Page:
Civil Litigation Brief: A look at Summary Judgment

by | Mar 20, 2022 | Articles, Dispute Resolution, European Union, Intellectual Property

Summary Judgment is a procedure whereby a claim can be disposed of without the need for a trial. Judgment can be awarded in a case to an applicant pursuant to the Civil Procure Rules Part 24. Other noteworthy rules for consideration are CPR1.4 and the Overriding Objective; and CPR 3.14 setting out the court’s inherent powers to make orders of its own initiative.

Why would you apply for Summary Judgment and What are the Advantages of doing so?

If served with a Claim, or if you have brought a Claim and are served with a defence in reply, you have several options as to how you may choose to reply. One of these options is to consider whether the matter is appropriate for Summary Judgment, rather than having to dispose of the Claim at a full trial. For the party considering applying for Summary Judgment, there are obvious benefits; saving of costs and resources; quickly disposing of a claim that may otherwise run for a number of months or even years; obtaining favourable judgment early on; or stopping spurious or vexatious claims in their tracks.

Even if the application is unsuccessful, it may bring about a tactical advantage and save time in that the other party will have been forced to set out its position and evidence at an early stage, forcing the other party to ‘show its hand’, and it sends a message that the matter will be pursued or defended vigorously.

It may even be possible to make more than one application for Summary Judgment throughout the life of a Claim, as explained by Hobhouse LJ in D G Finance Ltd v Scott and another [1995] (unreported):

“A second application may be entertained where, since the previous unsuccessful application, there has been some change in the proceedings which has given rise to a new situation, not covered by the decision on the earlier application, sufficiently cogent to justify the further application.”

An application to strike out a claim where there is no case to answer has significant overlap with a Summary Judgment claim, however, they are different. Tactically, it may be worthwhile considering bringing a strike out application together with a Summary Judgment application, in the event that the former is unsuccessful, but the latter succeeds.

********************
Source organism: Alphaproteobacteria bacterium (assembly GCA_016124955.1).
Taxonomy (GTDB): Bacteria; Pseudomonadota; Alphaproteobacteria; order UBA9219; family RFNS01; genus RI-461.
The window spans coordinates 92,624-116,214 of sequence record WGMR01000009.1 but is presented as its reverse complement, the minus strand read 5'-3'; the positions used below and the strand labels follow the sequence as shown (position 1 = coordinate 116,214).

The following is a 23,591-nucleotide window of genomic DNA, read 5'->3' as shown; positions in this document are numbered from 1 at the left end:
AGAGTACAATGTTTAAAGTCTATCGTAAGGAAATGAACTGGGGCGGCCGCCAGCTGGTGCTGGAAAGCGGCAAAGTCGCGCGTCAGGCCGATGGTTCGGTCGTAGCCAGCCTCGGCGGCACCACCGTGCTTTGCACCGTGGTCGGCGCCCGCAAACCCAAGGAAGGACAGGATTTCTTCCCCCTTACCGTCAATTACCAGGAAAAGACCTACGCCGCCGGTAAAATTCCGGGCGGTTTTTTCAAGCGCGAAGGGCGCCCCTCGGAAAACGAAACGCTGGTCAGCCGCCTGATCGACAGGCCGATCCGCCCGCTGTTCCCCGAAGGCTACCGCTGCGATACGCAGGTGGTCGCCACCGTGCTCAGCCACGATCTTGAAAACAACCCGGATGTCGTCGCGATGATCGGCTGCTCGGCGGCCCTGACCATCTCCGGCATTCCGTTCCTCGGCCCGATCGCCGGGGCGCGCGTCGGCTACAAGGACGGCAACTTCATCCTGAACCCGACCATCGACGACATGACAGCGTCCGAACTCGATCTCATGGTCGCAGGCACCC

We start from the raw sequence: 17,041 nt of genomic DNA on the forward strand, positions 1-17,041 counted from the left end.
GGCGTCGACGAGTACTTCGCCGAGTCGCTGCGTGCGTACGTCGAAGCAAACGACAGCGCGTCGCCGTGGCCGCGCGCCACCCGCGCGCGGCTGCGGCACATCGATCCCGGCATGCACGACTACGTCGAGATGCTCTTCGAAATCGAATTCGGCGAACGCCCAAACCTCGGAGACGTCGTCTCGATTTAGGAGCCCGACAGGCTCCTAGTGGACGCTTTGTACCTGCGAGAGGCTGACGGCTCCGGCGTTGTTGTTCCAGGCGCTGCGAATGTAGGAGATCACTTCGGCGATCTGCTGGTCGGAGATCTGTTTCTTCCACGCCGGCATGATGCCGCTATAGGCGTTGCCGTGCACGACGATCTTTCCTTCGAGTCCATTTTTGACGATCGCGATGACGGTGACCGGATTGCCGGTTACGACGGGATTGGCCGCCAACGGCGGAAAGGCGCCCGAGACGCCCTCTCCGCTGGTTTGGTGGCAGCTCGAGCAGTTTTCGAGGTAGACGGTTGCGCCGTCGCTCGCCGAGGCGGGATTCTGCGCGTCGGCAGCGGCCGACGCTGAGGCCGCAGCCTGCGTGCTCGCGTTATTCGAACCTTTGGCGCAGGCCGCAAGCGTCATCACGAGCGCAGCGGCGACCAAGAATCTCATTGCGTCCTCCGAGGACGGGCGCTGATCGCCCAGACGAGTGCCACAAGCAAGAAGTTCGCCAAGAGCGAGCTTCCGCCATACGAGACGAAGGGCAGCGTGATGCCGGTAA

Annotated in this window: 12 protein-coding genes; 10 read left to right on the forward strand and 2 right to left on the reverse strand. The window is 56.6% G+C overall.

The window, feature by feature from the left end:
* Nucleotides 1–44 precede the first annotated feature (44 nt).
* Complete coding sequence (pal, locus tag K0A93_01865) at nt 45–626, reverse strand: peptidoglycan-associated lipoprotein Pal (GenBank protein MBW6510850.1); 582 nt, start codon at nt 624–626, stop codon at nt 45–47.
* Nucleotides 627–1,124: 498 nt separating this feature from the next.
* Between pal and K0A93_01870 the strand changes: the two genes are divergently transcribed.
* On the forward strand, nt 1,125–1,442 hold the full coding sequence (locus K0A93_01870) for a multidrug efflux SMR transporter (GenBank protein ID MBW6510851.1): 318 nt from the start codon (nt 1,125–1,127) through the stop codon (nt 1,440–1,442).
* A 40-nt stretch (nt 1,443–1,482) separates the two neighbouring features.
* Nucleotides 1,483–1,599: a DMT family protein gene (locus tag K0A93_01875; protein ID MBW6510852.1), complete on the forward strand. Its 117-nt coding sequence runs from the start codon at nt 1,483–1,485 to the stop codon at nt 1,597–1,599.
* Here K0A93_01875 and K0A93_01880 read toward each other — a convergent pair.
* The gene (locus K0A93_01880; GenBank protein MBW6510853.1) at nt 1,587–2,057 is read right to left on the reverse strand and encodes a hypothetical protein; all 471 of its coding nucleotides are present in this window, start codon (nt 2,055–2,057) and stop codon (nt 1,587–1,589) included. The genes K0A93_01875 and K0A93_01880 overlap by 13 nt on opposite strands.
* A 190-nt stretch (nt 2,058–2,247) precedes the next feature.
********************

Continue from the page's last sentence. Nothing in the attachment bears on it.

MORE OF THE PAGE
A Look At Summary Judgment and CPR 24:

https://www.justice.gov.uk/courts/procedure-rules/civil/rules/part24

The Summary Judgment Procedure is set out in CPR Part 24 and further guidance on practice is contained within Practice Direction 24.

CPR 24.1 states: This Part sets out a procedure by which the court may decide a claim or a particular issue without a trial.

The Grounds for Summary Judgment being awarded are set out at CPR 24.2:

24.2 The court may give summary judgment against a claimant or defendant on the whole of a claim or on a particular issue if –

(a) it considers that –

(i) that claimant has no real prospect of succeeding on the claim or issue; or

(ii) that defendant has no real prospect of successfully defending the claim or issue; and

(b) there is no other compelling reason why the case or issue should be disposed of at a trial.

(Rule 3.4 makes provision for the court to strike out a statement of case or part of a statement of case if it appears that it discloses no reasonable grounds for bringing or defending a claim)

Who may apply for Summary Judgment and what for:

From this we can see that the Application for Summary Judgment procedure is one available to both Claimants and Defendants; and that the order for judgment may be on the Claim as a whole, or one particular “issue” (part) of the Claim. For example if a Claimant was to bring a spurious claim against someone for a claim in breach of contract with a tort element, it is possible for the Court to give Summary Judgment on the breach of contract issue (for example if there was found to be no valid contract existing) but allow the tort claim alone to continue.

“No real prospect” (CPR 24.2(a))

CPR 24.1 and 24.2 together set out the requirements for Summary Judgment to be given.

The Court can give Summary Judgment under CPR 24 when it is satisfied that the Claimant has no real prospect of succeeding on the claim (r24.2(a)(i)); or the Defendant has no real prospect of successfully defending the claim (r24.2(a)(ii).

The burden of proof rests on the applicant. That burden is not the same balance of probabilities that would be applied at trial. Further in order to defeat an application, a Respondent must show that it has some “prospect”, i.e. there is a chance they may succeed. Again, the Court does not have to be satisfied that the Defendant will likely succeed, as the purpose of the application is not to run a mini-trial, but the Court must be satisfied that there is a “real” prospect, that meaning not one that is false, fanciful or imaginary.